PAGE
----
Back at the Basecamp I see Ed Viersters, also known the guy featured in many Everest documentaries and a multiple climber of Everest and other major peaks, with him were George Dunn, Lou Whittaker, and several other luminaries of the climbing community. I ask my guide what they are doing.  There is a “high roller” private trip scheduled to climb Rainier the same time as us.   The group has a 5-3 guide to client ratio. One of the clients is the CEO of REI.  Think of 3 people doing 8-way with Airspeed.  That would be an interesting trip indeed. They didn’t linger with us common folk though. I know you can hire an Airspeed member for $400-500 a day to coach you in skydiving. Something tells me that the buy in rate for this climb was somewhat higher.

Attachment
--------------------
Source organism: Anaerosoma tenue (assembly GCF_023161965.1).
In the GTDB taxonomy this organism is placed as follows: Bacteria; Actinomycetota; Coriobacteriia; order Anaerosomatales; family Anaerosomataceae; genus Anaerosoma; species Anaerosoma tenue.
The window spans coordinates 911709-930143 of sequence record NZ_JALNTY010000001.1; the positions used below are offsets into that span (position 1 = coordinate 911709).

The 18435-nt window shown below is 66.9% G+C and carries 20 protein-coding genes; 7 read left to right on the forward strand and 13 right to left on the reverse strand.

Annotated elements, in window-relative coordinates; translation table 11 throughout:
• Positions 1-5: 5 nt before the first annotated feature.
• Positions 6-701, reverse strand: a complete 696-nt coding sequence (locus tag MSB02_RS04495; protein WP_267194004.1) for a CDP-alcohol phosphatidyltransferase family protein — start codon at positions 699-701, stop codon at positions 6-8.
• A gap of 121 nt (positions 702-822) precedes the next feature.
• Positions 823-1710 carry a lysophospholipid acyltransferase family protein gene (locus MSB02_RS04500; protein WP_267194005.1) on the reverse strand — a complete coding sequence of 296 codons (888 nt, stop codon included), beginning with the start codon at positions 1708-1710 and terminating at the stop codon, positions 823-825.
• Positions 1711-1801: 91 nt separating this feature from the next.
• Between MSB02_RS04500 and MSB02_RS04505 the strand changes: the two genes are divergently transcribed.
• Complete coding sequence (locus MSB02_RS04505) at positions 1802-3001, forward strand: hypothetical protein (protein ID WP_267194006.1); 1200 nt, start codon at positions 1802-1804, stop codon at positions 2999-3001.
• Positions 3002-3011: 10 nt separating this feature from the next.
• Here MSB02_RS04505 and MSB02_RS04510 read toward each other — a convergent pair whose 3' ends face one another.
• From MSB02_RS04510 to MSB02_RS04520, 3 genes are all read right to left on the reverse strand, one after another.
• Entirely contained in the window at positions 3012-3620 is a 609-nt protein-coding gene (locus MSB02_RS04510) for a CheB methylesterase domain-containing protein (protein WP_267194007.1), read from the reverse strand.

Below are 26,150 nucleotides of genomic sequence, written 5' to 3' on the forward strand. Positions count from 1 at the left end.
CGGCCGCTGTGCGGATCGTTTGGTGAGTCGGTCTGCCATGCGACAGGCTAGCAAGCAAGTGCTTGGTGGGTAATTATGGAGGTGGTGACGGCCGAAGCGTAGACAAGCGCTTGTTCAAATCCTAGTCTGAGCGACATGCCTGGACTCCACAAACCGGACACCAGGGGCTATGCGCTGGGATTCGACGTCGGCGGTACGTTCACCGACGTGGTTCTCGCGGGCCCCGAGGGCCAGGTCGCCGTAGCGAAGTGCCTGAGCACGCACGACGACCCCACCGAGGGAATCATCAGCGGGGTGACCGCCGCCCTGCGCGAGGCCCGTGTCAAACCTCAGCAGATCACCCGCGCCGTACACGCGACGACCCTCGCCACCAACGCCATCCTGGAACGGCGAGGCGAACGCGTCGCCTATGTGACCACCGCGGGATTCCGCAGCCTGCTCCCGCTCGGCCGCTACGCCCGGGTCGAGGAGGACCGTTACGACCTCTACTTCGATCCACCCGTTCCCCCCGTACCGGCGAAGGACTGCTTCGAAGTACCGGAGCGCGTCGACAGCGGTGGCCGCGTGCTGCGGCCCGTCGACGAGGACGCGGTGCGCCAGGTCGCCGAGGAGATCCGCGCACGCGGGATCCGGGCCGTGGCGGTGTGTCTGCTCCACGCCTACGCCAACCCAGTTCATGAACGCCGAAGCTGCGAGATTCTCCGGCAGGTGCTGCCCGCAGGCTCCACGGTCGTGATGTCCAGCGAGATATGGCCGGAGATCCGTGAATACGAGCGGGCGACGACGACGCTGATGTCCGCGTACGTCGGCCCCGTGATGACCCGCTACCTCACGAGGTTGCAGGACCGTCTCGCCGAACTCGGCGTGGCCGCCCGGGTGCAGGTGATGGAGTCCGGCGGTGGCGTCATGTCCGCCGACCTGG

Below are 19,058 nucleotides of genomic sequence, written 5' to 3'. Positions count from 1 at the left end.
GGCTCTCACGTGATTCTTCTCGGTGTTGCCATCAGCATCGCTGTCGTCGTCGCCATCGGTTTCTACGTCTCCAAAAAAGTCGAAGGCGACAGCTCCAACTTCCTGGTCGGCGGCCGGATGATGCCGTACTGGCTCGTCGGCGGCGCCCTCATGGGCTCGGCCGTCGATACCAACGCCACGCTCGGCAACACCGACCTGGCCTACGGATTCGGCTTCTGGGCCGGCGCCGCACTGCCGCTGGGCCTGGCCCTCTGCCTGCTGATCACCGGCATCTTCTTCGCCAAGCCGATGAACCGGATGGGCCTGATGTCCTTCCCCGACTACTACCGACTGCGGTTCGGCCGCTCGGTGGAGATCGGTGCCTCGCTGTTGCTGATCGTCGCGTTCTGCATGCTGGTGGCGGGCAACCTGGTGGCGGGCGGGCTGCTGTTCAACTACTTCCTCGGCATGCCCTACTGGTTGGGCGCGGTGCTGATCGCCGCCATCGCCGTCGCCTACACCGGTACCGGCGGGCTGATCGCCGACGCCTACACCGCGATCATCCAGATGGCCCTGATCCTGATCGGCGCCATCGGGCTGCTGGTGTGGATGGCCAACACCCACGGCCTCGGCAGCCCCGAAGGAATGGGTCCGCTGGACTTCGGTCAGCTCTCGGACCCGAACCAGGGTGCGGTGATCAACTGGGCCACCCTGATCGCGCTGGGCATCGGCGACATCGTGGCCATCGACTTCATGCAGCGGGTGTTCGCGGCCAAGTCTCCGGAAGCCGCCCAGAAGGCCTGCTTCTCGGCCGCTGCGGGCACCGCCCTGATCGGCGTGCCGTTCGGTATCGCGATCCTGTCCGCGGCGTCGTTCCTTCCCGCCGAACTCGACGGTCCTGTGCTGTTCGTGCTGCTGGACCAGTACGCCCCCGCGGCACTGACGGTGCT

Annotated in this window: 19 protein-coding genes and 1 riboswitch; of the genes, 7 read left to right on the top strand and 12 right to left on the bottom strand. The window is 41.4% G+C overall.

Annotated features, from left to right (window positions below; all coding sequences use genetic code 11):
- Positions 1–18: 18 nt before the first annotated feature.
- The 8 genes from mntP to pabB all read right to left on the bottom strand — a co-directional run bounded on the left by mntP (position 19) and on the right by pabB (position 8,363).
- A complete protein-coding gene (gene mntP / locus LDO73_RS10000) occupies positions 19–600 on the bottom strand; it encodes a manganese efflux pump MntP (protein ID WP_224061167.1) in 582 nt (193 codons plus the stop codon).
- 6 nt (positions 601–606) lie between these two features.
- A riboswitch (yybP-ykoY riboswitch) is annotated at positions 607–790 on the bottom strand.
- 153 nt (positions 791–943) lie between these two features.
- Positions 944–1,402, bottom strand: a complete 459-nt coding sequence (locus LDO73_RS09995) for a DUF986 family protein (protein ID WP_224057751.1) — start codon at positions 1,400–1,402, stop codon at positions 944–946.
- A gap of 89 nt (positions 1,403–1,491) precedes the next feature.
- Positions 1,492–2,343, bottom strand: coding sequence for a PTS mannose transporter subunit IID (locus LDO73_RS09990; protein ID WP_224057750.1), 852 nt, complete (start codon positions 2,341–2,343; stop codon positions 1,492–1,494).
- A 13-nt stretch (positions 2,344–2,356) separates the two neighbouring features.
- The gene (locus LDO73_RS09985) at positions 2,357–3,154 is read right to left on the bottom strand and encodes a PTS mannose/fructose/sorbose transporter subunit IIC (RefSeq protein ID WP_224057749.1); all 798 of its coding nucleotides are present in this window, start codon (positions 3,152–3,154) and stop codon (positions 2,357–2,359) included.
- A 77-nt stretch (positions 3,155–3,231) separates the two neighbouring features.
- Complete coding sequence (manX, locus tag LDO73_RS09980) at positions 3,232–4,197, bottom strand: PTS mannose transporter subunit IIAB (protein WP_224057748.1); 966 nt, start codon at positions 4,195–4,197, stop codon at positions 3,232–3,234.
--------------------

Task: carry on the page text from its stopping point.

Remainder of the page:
I’m not sure if we’ll be teamed with the same groups again tomorrow, but the group we had today was good. Mostly were older business men with the exception of Yoshima (a younger Japanese business man who had never gone hiking before) and us.  I noted two Phils, one heavyset and one with a white nose (zinc oxide), a Bob (tall) a Dave (white hair) a Jamey (bad shoulder), a Mike (traveled with Jamey and two others who obviously didn’t make much of an impression on me.  White nose Phil did because he gave me a beer when we got back today.  I could feel my shoulder when doing left side self arrests with the ice axe but I think no lasting damage was done.  My feet are a bit sore on the bottoms—not used to the double plastic boots—and I’m going to start out tomorrows climb in my running shoes—and option that has been offered.  I figure that 5-6 hours I don’t have to be in those boots is 5-6 hours my feet can relax a bit and recover. .  I’ve also returned to the rental shop and tried on some different boots in hope of damaging a different part of my feet.